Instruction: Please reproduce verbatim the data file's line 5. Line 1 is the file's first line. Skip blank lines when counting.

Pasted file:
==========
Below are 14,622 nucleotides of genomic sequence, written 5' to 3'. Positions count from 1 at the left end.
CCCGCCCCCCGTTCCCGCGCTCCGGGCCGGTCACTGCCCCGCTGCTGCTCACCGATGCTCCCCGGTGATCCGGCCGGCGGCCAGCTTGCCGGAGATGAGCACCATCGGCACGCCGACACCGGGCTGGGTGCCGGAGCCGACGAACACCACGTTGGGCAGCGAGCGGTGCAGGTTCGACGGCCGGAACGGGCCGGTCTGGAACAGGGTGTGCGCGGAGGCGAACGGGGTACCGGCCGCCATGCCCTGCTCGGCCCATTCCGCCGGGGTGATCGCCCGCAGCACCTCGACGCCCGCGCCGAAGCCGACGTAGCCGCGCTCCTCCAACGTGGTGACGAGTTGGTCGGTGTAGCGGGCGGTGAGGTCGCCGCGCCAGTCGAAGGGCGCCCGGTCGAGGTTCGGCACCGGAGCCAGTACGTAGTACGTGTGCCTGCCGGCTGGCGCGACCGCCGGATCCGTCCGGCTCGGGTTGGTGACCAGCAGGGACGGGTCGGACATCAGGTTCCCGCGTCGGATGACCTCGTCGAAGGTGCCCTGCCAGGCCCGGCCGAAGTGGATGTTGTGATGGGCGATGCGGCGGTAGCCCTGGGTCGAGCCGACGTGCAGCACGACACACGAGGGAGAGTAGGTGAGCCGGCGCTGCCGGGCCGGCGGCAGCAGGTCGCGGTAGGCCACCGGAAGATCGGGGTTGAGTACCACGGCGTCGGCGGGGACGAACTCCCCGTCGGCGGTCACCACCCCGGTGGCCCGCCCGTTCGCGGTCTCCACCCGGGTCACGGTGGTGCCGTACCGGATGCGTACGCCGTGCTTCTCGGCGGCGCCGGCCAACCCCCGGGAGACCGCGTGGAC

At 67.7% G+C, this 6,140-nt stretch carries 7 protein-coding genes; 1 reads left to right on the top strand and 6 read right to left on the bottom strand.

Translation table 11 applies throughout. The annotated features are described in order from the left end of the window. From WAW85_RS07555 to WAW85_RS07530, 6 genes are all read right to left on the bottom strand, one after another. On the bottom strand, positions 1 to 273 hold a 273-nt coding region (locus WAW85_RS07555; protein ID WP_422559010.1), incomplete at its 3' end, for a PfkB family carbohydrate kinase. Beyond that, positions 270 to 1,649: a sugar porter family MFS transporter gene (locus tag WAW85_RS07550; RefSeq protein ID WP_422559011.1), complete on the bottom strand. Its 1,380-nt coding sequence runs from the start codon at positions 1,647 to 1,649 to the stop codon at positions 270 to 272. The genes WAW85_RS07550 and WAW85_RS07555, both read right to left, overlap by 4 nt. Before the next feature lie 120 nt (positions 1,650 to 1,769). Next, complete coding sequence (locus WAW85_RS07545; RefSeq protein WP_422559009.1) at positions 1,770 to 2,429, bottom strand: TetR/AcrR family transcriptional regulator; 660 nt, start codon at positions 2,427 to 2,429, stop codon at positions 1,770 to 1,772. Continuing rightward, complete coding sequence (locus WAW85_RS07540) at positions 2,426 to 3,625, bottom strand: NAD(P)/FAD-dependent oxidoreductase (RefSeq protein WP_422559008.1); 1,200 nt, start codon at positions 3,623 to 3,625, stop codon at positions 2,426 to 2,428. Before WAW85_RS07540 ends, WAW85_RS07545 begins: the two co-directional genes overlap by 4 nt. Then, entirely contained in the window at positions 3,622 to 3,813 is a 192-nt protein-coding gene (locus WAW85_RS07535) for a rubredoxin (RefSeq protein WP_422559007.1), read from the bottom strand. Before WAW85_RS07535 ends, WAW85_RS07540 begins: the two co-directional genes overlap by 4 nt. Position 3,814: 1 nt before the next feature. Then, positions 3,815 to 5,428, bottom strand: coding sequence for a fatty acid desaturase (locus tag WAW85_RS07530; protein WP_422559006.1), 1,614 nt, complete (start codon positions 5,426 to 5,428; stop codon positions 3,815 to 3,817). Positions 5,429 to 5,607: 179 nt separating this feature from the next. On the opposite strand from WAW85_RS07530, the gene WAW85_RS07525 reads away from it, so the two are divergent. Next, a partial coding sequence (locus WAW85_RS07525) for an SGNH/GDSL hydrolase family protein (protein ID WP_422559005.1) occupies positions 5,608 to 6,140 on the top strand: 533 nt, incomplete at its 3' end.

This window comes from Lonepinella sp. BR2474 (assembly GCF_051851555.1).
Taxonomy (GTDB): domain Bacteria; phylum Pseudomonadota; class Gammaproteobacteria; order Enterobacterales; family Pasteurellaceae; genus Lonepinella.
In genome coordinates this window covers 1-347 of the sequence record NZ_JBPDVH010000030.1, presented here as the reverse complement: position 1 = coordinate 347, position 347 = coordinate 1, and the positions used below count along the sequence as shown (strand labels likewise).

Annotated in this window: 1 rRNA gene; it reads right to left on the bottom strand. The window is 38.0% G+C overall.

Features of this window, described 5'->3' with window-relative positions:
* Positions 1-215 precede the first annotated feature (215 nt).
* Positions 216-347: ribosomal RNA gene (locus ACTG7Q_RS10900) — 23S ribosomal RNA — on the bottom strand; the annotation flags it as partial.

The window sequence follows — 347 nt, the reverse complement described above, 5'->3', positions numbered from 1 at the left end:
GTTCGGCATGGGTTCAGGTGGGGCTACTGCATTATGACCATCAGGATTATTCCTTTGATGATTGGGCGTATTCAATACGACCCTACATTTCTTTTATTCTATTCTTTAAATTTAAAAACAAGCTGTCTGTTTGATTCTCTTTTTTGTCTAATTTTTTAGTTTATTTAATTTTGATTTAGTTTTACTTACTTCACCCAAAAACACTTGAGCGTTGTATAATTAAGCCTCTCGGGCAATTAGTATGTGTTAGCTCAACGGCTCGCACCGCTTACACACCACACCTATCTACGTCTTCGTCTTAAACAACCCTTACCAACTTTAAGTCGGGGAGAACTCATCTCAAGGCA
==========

This window comes from Lonepinella sp. BR2474 (assembly GCF_051851555.1).